Prebunking and Inoculation Theory

One way we can improve resistance to Narratives is by exposing them to weaker versions of specific inauthentic arguments – this way people will have already been able to reason out why dangerous narratives are incorrect, even when presented by skilled manipulators in the wild. This is called Inoculation Theory (but is more pithily referred to as Prebunking). Recognising that inauthentic narratives regularly change, the free online game Bad News uses the same prebunking method to expose players to tactics used in the spread of disinformation, improving resilience when seen in the wild. The Bad News team have developed several different games with the same core design philosophy of prebunking against disinformation tactics.

In this example Bad News educates players about the intentionally emotive topics used in disinformation to encourage the spread of inauthentic narratives.

I think this is a fantastic strategy, but making a full game is pretty resource intensive, and I don’t think that it’s optimal to wait for a full development cycle to complete before distributing much needed inoculations. You might have noticed that society is running RAMPANT with nonsense right now and we should probably be fairly quick with sorting it.

A Taxonomy of Tactics

We’ve put forward the idea that it’s more difficult to recalibrate tactics than it is other aspects of a disinformation campaign. Some tactic prophylactics have already been developed, showing it is possible to successfully invent interventions. But I think there’s a gap for those of us who don’t want to wait for the good news that Bad News has finished another game to fight “fake news”, a gap in which we can again learn from our friends in Cybersecurity. Organisations’ security teams don’t have to sit around waiting for one company to create protections against tactics; they can refer to MITRE ATT&CK to learn about methods used by hackers, and improve defences themselves. MITRE’s tactic profiles provide summaries of techniques, examples of their use in the real world, and recommendations on how to detect and protect against them.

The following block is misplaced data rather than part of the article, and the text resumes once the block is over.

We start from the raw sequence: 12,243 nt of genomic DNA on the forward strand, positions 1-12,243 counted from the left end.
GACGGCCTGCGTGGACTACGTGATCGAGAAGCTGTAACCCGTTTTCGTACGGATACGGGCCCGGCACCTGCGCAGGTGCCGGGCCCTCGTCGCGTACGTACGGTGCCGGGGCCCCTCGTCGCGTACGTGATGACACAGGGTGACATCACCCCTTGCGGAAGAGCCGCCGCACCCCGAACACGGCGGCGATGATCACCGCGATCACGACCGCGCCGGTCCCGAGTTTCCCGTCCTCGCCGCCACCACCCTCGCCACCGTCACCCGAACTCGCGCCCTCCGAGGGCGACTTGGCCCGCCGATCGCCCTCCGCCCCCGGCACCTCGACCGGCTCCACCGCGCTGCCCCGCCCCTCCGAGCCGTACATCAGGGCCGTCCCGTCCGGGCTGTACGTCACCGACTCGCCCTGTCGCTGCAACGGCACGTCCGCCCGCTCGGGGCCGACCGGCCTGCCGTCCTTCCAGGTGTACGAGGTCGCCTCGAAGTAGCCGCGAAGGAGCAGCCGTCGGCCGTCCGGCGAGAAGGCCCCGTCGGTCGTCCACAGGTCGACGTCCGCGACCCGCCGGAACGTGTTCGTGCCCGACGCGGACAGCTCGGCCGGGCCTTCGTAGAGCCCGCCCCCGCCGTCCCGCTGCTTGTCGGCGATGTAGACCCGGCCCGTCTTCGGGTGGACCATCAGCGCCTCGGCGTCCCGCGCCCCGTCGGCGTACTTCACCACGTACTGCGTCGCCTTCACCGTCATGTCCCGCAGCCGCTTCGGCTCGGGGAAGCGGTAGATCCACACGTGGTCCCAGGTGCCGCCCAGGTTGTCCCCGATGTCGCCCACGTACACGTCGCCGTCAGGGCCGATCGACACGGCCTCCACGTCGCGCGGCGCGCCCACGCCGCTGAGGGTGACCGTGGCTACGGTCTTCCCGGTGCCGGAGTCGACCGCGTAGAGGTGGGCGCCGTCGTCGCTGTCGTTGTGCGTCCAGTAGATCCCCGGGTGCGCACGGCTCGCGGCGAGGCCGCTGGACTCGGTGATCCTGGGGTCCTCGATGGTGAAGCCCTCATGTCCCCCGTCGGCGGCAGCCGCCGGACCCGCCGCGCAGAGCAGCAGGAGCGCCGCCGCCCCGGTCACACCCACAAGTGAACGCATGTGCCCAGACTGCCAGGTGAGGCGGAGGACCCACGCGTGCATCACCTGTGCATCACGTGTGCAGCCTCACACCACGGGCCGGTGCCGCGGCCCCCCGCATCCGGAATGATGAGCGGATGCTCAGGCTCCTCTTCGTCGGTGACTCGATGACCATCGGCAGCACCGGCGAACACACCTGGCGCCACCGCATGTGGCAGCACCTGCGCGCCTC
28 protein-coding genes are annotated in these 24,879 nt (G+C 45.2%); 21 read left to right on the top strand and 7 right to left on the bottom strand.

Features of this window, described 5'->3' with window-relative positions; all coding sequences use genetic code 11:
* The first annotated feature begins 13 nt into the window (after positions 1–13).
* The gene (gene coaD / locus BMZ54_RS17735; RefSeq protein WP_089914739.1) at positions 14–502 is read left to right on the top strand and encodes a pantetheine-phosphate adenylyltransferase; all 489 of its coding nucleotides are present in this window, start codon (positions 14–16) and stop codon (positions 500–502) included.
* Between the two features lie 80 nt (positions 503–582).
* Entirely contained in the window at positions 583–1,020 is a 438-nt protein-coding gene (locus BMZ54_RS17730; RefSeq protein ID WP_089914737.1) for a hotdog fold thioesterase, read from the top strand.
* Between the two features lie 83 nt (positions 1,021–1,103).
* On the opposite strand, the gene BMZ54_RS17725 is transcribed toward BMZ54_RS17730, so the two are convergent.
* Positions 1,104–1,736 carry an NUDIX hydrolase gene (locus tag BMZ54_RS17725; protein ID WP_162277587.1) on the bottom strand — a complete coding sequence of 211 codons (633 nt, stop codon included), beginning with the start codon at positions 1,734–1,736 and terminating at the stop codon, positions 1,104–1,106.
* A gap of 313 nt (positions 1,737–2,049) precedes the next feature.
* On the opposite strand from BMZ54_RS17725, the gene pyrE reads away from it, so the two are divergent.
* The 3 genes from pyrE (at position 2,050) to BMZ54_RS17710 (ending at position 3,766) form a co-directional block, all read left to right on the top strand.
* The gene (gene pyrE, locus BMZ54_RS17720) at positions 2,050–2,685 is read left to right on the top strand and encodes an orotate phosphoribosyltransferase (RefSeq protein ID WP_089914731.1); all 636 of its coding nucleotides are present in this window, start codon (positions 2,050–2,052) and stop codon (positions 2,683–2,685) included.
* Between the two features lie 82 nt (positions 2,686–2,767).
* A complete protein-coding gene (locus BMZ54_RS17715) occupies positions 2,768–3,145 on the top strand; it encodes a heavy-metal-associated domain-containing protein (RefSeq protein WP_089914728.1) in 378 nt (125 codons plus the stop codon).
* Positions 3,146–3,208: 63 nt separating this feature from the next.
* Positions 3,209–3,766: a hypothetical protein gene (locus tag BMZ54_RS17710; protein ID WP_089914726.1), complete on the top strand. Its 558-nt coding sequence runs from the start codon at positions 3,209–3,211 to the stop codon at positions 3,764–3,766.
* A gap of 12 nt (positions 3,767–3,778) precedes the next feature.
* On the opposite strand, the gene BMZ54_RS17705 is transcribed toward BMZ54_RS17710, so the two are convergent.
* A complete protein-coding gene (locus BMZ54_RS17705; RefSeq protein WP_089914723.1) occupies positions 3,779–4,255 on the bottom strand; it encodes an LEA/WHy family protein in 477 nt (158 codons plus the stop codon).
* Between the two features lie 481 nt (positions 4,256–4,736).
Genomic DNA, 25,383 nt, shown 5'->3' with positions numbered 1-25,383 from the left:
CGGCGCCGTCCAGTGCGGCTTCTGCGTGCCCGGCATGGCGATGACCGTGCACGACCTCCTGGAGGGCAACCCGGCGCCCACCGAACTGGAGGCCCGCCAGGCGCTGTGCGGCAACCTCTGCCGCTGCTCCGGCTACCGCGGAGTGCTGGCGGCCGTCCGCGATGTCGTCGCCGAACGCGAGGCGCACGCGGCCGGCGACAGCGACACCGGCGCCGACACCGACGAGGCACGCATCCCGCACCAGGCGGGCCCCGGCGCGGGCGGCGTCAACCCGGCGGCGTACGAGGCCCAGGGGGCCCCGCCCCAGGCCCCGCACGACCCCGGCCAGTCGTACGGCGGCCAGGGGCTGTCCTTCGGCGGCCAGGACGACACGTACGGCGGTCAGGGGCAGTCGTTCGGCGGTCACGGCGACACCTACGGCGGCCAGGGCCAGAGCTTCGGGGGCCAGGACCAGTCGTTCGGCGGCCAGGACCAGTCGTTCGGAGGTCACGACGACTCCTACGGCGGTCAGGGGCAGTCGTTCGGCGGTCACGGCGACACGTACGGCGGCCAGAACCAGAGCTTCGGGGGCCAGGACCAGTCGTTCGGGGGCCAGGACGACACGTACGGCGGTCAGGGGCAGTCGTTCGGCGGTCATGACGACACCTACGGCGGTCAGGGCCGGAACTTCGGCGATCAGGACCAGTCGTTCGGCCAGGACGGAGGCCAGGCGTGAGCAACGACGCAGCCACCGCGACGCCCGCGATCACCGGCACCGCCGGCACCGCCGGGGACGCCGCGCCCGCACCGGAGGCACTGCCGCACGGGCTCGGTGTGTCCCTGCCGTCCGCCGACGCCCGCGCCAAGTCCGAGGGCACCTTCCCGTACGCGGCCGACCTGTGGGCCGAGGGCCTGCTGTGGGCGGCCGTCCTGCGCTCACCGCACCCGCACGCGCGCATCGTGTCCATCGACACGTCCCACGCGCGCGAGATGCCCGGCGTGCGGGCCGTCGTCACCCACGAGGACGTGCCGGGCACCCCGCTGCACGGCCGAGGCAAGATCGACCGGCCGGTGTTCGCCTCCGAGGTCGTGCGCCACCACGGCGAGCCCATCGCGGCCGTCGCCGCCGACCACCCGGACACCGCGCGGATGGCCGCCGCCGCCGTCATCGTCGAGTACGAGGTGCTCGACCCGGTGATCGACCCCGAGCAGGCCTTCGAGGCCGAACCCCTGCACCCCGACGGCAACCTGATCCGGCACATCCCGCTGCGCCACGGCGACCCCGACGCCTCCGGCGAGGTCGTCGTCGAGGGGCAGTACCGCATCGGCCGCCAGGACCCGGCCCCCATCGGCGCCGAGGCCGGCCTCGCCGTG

Let’s go back to the example of Phishing as a tactic used by hackers. Anybody can learn from its’ dedicated MITRE ATT&CK profile that one of the ways to reduce the probability that hackers hook a victim is to block all emails with suspicious filetypes (so malware can’t make its way into the system). This basic advice benefits teams by enabling them to improve defences against hard-to-recalibrate tactics without needing to invest money and time into full-scale mitigations.

Profiles of Tactics used in disinformation campaigns could provide similar value for those of us looking to protect ourselves and each other from malicious outside influence; this is the gap I want DisinfoDB to fill. In the niche of “people who want to provide defence against disinformation tactics over individual narrativesBad News looks to create a full ‘vaccine’ for inoculation against techniques, and DisinfoDB has rough-and-ready advice on how to avoid infection while these are still in development. Remember the part of Covid where nobody was vaccinated, but we still knew to stand six feet apart and wear a mask? That’s the kind of information DDB can provide.

So, what is DisinfoDB?

Tactic Profiles

DisinfoDB reviews reporting on Information Disorder and distills information on Tactics into profiles. These profiles provide accessible summaries of the Tactics, link to further reading, and provide other supporting content. One example looks at how online harassment can be used to minimise the spread of unwanted information.

While I’d like to match MITRE ATT&CK’s mitigation and detection recommendations, this is not a feasible goal for the one person team (me, hello!) working on DDB today (especially in a field far less developed than Cybersecurity). I currently handle this by acknowledging that Tactic Profiles are at an early stage of development, containing a summary and further reading section, to help provide groundwork for users’ own self-education journey.

Article Archives

DisinfoDB started as a place where I could collate articles I’d read about disinformation and tagging them based on the narrative and the type of content shared. While DDB’s mission has evolved these article archives still provide value in collating real-world examples of tactics. There are lots of different organisations and sources reporting on disinformation, so it’s useful to have them collated in one centralised location.

Users can browse archived articles outside of profiles with freetext filters allowing them to find reporting on topics matching their interest. For example, this table is pre-filtered to show all articles in the Database that referenced information disorder amplified by Public Figures / Celebrities (a complete unfiltered collection of articles can be found here):